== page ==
Since the Government’s ‘stay at home’ message officially ended, we’ve definitely been taking advantage of being allowed to venture further afield and explore our county a bit more.
And after not being able to do it much in the last year, I’m appreciating it more than ever.
This weekend’s outing saw us head to Wakehurst, as we’ve just become National Trust members. And while I’m super excited about all the day-out potential this brings, I can’t help feeling it somewhat solidifies my status as middle-aged. Nothing wrong with that, but it’s somewhat terrifying for somebody who still doesn’t feel ready to be a grown-up!
Feeling old aside, it really does feel like a great way to support some of our country’s finest natural assets.
Which is definitely a good thing if you randomly find yourself worrying about climate change at 3am and what impact it’s going to have on the world our children grow up in (see, I told you being a grown-up was scary!).
In these Covid times, you need to book a slot for entry to any ticketed National Trust venues, to ensure a steady flow of people through the property.
And while this is frustrating if you can’t nab a space, what it does mean if you can is that everything feels lovely and manageable crowd-wise once you’re inside.
We arrived mid-morning and stopped for a cup of tea and a biscuit (we’re British, after all) and there were tables to be had and the queues for the café weren’t too big.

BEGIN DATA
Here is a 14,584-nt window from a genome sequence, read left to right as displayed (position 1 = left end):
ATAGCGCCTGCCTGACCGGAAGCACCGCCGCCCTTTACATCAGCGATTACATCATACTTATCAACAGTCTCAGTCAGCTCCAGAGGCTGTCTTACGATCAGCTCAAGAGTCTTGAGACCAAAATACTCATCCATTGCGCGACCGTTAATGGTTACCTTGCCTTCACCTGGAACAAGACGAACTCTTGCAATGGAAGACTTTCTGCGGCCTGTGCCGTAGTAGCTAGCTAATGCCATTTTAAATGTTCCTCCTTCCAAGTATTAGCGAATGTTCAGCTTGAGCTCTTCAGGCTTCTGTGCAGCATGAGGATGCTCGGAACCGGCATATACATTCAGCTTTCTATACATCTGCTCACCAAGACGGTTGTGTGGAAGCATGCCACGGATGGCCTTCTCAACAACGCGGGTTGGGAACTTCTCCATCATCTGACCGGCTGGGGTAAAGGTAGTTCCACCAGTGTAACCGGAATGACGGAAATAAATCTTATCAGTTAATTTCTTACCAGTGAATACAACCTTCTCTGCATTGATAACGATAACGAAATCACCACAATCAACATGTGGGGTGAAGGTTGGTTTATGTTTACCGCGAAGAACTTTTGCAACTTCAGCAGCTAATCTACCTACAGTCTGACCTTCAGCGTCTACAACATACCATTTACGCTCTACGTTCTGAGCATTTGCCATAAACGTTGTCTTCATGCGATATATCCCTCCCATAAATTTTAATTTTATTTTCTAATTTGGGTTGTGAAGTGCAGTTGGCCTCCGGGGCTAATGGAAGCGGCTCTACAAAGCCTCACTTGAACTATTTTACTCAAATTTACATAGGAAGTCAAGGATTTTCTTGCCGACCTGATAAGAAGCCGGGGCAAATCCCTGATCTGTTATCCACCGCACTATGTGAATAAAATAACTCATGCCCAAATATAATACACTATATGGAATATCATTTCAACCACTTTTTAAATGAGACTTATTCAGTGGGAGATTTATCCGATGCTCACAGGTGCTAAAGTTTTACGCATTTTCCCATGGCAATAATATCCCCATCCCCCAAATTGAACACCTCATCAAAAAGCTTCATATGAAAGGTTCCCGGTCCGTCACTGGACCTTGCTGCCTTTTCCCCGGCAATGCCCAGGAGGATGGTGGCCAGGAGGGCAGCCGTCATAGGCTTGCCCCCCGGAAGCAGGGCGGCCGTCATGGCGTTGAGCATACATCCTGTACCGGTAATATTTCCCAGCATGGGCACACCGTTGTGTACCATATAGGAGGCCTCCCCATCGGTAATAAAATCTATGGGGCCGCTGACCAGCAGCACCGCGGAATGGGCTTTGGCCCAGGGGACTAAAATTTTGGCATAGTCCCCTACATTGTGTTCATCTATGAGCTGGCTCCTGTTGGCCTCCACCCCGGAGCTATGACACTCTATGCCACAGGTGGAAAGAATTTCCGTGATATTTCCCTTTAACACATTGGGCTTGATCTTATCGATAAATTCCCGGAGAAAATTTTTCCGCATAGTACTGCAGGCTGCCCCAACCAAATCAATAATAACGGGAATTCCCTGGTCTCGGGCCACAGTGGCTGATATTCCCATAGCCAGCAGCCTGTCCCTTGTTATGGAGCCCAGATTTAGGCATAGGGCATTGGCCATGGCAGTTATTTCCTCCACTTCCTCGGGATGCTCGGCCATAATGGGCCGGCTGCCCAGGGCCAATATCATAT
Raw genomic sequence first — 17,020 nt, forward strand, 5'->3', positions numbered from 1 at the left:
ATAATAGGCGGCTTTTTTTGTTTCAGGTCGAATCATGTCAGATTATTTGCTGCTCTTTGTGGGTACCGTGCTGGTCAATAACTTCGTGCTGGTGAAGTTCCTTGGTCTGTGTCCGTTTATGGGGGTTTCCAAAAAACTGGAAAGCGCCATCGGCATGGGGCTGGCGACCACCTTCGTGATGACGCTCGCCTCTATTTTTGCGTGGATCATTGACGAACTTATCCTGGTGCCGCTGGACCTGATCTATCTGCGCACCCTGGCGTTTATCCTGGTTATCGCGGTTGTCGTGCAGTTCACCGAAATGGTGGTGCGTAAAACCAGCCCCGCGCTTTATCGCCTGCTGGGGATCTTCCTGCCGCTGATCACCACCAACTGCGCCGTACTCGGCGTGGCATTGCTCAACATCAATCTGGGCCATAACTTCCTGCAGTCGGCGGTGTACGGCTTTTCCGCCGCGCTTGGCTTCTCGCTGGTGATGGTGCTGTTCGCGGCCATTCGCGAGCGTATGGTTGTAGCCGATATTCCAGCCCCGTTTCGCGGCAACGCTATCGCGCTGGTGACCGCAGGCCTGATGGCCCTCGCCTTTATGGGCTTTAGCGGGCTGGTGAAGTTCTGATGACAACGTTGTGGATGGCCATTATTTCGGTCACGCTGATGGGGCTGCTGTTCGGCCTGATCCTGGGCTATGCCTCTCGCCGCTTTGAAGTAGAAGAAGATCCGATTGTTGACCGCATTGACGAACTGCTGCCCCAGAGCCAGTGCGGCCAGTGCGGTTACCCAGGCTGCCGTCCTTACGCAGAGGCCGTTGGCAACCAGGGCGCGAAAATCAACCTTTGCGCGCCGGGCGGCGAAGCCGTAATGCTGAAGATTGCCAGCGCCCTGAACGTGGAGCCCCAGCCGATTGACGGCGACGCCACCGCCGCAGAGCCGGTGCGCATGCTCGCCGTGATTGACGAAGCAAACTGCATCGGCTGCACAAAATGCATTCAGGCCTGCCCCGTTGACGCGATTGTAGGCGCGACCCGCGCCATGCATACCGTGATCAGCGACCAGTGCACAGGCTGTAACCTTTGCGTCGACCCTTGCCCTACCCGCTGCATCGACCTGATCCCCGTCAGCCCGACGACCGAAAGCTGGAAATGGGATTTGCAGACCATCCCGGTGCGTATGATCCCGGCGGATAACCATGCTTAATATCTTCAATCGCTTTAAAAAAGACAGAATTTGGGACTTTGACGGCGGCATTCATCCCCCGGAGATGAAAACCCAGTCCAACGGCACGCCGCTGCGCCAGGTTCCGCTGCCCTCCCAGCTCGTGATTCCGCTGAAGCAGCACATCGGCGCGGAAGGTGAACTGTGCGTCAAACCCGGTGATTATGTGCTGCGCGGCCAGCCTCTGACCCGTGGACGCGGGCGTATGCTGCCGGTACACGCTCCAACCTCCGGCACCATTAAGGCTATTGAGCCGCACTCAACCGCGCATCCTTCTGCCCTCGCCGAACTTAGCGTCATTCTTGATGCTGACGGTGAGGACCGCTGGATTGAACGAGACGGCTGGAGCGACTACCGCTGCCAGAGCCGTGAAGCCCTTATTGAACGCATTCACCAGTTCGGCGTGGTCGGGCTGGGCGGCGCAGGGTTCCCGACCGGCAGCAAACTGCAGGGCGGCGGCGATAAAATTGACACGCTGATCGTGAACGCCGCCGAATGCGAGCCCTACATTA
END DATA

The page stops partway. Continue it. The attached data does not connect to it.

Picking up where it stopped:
And then, it was onto a walk through the property. Our nearly three-year-old son has been gradually increasing his stamina these past few weeks, and he absolutely loved running up and down the hilly pathways, and finding different coloured flowers to show us.
Pushing a buggy full of coats, snacks and the other million things you tend to bring on an outing when you have the ‘safety’ of putting them on the buggy, up what felt like some of the world’s steepest hills was slightly more challenging, but it was a good workout for my calves!
There was only some minor confusion when my son went up to a group of young women and tried to lead them to a pond to show them the crocodiles (I’m hoping this was in his imagination – giant reptiles were very much not listed on the map!), as well as stopping countless other groups of people to introduce himself and ask them ‘how are you, what you doing?’.
It meant things took twice as long as they would have done otherwise, but we managed a few kms on a loop of the land. Looking at the map, we could have walked at least twice as far if we’d headed through Bethlehem Woods but I fear we’d still be there now with all the introductions we’d have had to make.
Outings with young children sure are exhausting, but seeing the crocodile-filled world through a child’s eyes sure is good fun.